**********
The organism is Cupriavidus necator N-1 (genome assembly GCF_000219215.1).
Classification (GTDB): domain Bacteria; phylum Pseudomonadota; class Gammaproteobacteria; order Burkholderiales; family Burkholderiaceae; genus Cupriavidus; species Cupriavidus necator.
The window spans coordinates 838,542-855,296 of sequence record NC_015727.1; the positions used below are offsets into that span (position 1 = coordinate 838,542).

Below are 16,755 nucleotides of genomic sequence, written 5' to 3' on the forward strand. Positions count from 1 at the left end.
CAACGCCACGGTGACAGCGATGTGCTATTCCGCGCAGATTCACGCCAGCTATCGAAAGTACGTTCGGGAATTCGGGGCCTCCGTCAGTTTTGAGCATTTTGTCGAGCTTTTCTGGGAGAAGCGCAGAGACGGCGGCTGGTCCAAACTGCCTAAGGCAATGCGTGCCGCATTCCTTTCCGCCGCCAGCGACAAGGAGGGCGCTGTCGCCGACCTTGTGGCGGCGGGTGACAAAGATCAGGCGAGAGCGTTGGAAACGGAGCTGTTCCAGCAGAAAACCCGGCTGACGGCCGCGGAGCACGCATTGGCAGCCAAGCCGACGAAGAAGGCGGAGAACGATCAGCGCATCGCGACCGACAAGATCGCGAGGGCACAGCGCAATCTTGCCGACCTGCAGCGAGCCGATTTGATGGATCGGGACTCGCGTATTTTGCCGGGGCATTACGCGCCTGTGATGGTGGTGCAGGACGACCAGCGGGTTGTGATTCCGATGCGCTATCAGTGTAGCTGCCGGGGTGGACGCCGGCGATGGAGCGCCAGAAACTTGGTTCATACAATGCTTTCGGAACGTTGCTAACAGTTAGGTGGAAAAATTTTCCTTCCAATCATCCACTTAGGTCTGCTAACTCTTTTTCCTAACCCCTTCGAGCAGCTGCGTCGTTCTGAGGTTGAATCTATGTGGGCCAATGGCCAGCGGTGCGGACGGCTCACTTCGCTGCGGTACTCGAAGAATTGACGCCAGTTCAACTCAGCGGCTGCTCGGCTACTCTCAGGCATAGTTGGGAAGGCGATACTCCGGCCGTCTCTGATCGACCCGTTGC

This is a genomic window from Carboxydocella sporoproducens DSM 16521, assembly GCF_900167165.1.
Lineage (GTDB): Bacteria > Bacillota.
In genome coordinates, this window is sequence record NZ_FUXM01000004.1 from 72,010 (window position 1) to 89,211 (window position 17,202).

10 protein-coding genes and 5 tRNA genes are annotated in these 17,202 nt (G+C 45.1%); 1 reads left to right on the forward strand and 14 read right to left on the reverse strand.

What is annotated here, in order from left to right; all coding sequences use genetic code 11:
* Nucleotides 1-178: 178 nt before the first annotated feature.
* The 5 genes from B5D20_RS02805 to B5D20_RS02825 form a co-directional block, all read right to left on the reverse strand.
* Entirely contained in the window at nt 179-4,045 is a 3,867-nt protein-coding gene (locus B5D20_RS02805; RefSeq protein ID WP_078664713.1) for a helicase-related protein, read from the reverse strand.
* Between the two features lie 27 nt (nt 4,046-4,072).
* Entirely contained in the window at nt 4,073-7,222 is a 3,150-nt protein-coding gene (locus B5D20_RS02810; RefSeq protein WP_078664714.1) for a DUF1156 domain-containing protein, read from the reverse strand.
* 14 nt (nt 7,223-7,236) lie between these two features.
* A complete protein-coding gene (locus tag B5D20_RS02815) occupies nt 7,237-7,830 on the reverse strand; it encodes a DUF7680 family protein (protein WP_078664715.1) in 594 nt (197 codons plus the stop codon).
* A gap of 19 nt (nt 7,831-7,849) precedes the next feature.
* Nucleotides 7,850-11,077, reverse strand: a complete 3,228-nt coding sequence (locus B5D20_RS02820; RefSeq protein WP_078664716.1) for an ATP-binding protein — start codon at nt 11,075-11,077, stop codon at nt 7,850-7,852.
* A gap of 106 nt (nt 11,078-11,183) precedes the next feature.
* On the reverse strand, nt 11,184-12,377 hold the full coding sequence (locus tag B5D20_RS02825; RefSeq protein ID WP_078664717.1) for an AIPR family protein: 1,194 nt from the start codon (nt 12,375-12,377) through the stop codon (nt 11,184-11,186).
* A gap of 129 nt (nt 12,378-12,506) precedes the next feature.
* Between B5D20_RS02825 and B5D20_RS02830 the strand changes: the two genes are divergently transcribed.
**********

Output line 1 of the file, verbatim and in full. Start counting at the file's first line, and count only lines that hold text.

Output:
The organism is Cupriavidus necator N-1 (genome assembly GCF_000219215.1).